Turning 65 and Still Working – What Are My Options?


For most people, turning age 65 means becoming eligible for Medicare.
If you have no health insurance currently, this is a fairly simple process.
If however you are still working and have health insurance from your employer, you may be wondering what options you have.

Part A of Medicare if Still Working?

The first thing to remember is that for most people, Part A of Medicare (hospitalization) is paid for 100%. Part A is free if you have worked 40 quarters or ten years. If you already receive Part A for free, there is no reason to delay Part A unless you currently have an HSA account through work.

Part B?

Part B is a separate decision. In most cases, as long as you have group health insurance provided by a large employer for whom you are still working, you can delay enrolling in Part B.  Part B covers outpatient services and doctor visits, but requires its own monthly premium. If you delay Part B while you are still working and covered under your employer health plan, you save money.  When you eventually retire or leave work, you’ll be entitled to a special enrollment period of eight months to sign up for Part B without incurring a late penalty.

You can delay Part B only if your employment is “current”. This means that if you are offered retiree health benefits or COBRA after leaving your job, you still need to enroll in Medicare Part B and A within the 8 months following your employment ending. If you are covered under your spouse’s plan through their employer where they actively work, you are still fine to delay Part B until they retire or end employment.

If the company you work for has fewer than 20 employees, your employer may require you to sign up for Part B when you turn 65. If this is the case, Medicare would become your primary coverage (meaning it would pay bills first) and your employer coverage would be secondary.  In this case, it is best to speak with Human Resources or call your health insurance company to find out exactly how your plan works with Medicare.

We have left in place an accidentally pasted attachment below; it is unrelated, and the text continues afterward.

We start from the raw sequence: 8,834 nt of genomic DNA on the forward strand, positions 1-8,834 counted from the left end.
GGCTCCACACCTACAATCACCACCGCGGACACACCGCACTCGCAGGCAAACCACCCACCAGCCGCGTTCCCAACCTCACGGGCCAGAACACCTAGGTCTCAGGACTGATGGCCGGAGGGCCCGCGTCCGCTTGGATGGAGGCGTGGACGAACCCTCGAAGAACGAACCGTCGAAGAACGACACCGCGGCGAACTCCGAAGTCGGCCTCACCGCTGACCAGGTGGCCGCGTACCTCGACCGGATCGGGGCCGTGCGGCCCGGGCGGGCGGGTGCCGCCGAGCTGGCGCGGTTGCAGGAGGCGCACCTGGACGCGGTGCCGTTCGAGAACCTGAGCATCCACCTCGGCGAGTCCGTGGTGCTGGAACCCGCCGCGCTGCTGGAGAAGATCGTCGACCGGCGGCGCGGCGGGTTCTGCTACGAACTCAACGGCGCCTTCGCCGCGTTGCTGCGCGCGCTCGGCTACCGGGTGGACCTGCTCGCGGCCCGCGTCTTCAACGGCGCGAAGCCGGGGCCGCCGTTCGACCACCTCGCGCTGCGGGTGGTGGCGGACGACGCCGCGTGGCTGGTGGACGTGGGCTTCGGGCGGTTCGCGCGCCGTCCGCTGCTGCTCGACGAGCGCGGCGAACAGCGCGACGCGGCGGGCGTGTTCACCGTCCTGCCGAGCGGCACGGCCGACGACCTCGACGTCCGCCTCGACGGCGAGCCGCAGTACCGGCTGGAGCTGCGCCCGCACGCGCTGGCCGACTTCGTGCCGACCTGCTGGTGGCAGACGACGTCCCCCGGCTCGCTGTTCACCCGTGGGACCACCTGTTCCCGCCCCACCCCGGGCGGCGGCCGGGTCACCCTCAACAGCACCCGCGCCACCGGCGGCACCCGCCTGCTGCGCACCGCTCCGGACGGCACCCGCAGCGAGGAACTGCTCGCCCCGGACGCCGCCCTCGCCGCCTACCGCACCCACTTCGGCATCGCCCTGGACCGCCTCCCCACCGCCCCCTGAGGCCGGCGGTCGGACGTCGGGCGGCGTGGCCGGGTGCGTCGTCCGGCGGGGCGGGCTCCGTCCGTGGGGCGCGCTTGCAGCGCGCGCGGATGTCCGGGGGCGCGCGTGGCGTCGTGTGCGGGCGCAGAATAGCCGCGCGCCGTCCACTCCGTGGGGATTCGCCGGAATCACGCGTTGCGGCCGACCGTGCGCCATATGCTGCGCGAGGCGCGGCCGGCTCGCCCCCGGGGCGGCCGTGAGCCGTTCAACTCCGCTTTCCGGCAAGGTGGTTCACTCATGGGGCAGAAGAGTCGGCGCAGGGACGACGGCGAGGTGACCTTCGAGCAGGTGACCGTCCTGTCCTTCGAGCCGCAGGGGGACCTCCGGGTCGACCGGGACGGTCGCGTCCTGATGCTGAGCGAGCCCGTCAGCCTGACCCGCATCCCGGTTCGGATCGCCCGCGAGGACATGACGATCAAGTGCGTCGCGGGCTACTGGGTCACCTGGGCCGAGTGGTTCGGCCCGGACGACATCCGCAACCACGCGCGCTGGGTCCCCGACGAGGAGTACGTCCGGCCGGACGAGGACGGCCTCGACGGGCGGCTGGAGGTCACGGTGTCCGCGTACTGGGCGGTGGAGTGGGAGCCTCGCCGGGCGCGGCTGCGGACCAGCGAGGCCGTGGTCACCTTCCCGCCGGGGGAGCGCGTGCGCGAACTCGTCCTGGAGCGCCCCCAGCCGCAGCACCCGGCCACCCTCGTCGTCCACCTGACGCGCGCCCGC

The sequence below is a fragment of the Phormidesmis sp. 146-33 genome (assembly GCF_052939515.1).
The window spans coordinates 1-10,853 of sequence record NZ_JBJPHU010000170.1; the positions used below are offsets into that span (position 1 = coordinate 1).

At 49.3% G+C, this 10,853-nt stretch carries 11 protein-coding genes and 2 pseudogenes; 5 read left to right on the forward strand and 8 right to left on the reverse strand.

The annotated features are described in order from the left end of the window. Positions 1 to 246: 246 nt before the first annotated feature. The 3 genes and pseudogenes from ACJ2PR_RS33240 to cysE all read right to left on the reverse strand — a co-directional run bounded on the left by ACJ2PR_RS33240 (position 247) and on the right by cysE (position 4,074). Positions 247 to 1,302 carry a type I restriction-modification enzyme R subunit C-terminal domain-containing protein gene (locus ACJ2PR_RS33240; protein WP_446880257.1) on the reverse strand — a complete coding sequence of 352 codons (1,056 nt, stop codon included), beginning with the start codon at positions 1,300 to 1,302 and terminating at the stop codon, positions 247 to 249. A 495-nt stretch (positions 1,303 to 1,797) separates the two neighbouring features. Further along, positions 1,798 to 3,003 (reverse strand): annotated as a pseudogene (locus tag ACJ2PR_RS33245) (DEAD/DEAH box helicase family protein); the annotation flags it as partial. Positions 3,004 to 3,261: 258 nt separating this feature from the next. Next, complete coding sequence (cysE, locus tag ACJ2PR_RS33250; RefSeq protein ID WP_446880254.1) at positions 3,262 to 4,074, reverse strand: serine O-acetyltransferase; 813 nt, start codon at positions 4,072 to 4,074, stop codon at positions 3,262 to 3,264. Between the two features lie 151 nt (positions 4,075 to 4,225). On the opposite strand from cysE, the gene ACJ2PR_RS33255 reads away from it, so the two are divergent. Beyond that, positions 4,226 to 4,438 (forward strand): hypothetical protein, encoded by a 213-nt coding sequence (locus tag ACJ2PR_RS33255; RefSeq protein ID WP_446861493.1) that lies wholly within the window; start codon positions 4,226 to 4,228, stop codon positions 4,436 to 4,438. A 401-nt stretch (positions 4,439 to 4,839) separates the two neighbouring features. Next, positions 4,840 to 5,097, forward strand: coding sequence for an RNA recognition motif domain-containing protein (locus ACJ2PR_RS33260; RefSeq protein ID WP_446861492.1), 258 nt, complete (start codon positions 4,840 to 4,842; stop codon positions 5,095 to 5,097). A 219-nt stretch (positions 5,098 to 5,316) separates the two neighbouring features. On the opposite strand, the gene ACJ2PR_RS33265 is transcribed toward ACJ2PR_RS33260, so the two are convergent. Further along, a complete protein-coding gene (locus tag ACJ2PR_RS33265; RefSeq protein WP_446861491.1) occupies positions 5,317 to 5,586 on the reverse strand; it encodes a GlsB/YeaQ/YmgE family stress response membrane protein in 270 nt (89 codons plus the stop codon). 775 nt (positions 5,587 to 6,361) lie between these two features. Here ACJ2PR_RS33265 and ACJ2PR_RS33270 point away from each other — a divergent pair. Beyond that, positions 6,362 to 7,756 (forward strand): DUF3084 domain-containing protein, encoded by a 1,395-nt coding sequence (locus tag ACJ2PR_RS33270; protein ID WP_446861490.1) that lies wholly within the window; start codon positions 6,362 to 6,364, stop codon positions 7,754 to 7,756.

If you decide to delay Part B and you already receive Social Security retirement benefits, you will need to opt out. If you currently receive Social Security benefits, you will receive a letter that contains your Medicare card within the few months before your 65th birthday. To opt out, follow the instructions included in that letter within the timeframe it specifies.


Part D of Medicare if Still Working?

Part D of Medicare covers prescription drugs. As long as your employer plan offers a prescription drug benefit that is “creditable”, meaning that Medicare considers it at least equal value to Part D coverage, you wouldn’t need to enroll in Part D. In this case you would be entitled to a two-month special enrollment period to sign up with a Part D plan without penalty, after your employment or plan ceases. Your employer plan can tell you whether it is creditable or not. If not, you need to enroll in a Part D plan during your initial enrollment period at age 65. If you do not, you will have a late penalty when you DO eventually sign up.


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